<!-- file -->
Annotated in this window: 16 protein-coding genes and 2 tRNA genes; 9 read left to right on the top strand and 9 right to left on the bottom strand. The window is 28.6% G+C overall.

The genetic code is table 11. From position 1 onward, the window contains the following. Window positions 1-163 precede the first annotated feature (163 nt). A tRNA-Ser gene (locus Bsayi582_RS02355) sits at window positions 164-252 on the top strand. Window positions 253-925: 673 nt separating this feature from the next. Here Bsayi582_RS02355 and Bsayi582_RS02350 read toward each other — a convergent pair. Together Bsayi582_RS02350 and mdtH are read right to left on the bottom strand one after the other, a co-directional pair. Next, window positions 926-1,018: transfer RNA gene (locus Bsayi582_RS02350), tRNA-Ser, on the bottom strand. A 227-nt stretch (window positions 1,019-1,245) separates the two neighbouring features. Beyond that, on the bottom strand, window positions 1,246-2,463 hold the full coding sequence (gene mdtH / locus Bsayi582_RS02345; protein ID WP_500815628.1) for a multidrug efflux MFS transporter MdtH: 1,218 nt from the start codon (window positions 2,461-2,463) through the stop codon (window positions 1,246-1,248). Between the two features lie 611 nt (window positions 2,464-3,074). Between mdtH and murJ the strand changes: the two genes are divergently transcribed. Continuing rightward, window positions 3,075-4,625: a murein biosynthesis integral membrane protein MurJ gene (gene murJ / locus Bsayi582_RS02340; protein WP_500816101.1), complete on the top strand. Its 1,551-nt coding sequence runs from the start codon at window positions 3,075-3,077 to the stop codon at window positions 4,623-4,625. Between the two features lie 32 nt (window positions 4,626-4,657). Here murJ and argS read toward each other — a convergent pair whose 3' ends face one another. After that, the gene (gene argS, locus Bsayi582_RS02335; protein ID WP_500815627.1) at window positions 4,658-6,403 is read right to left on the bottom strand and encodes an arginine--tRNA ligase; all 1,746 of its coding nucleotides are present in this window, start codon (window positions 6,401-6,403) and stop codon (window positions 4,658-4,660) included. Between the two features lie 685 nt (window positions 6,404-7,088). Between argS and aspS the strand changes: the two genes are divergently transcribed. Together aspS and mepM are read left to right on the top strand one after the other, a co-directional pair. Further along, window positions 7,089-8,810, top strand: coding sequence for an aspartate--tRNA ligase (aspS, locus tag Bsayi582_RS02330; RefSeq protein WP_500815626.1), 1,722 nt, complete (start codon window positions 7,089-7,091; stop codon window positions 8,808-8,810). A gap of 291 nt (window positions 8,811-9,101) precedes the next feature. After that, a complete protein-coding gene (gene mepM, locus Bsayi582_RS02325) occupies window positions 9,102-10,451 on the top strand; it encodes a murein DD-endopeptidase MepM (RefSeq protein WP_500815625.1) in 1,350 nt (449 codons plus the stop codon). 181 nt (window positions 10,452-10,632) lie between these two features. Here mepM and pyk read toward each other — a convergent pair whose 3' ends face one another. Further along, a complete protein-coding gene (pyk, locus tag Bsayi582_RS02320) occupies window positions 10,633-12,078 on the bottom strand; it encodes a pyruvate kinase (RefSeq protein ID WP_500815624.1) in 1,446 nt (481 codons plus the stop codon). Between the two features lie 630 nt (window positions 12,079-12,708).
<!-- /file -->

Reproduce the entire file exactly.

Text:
Annotated in this window: 16 protein-coding genes and 2 tRNA genes; 9 read left to right on the top strand and 9 right to left on the bottom strand. The window is 28.6% G+C overall.

The genetic code is table 11. From position 1 onward, the window contains the following. Window positions 1-163 precede the first annotated feature (163 nt). A tRNA-Ser gene (locus Bsayi582_RS02355) sits at window positions 164-252 on the top strand. Window positions 253-925: 673 nt separating this feature from the next. Here Bsayi582_RS02355 and Bsayi582_RS02350 read toward each other — a convergent pair. Together Bsayi582_RS02350 and mdtH are read right to left on the bottom strand one after the other, a co-directional pair. Next, window positions 926-1,018: transfer RNA gene (locus Bsayi582_RS02350), tRNA-Ser, on the bottom strand. A 227-nt stretch (window positions 1,019-1,245) separates the two neighbouring features. Beyond that, on the bottom strand, window positions 1,246-2,463 hold the full coding sequence (gene mdtH / locus Bsayi582_RS02345; protein ID WP_500815628.1) for a multidrug efflux MFS transporter MdtH: 1,218 nt from the start codon (window positions 2,461-2,463) through the stop codon (window positions 1,246-1,248). Between the two features lie 611 nt (window positions 2,464-3,074). Between mdtH and murJ the strand changes: the two genes are divergently transcribed. Continuing rightward, window positions 3,075-4,625: a murein biosynthesis integral membrane protein MurJ gene (gene murJ / locus Bsayi582_RS02340; protein WP_500816101.1), complete on the top strand. Its 1,551-nt coding sequence runs from the start codon at window positions 3,075-3,077 to the stop codon at window positions 4,623-4,625. Between the two features lie 32 nt (window positions 4,626-4,657). Here murJ and argS read toward each other — a convergent pair whose 3' ends face one another. After that, the gene (gene argS, locus Bsayi582_RS02335; protein ID WP_500815627.1) at window positions 4,658-6,403 is read right to left on the bottom strand and encodes an arginine--tRNA ligase; all 1,746 of its coding nucleotides are present in this window, start codon (window positions 6,401-6,403) and stop codon (window positions 4,658-4,660) included. Between the two features lie 685 nt (window positions 6,404-7,088). Between argS and aspS the strand changes: the two genes are divergently transcribed. Together aspS and mepM are read left to right on the top strand one after the other, a co-directional pair. Further along, window positions 7,089-8,810, top strand: coding sequence for an aspartate--tRNA ligase (aspS, locus tag Bsayi582_RS02330; RefSeq protein WP_500815626.1), 1,722 nt, complete (start codon window positions 7,089-7,091; stop codon window positions 8,808-8,810). A gap of 291 nt (window positions 8,811-9,101) precedes the next feature. After that, a complete protein-coding gene (gene mepM, locus Bsayi582_RS02325) occupies window positions 9,102-10,451 on the top strand; it encodes a murein DD-endopeptidase MepM (RefSeq protein WP_500815625.1) in 1,350 nt (449 codons plus the stop codon). 181 nt (window positions 10,452-10,632) lie between these two features. Here mepM and pyk read toward each other — a convergent pair whose 3' ends face one another. Further along, a complete protein-coding gene (pyk, locus tag Bsayi582_RS02320) occupies window positions 10,633-12,078 on the bottom strand; it encodes a pyruvate kinase (RefSeq protein ID WP_500815624.1) in 1,446 nt (481 codons plus the stop codon). Between the two features lie 630 nt (window positions 12,079-12,708).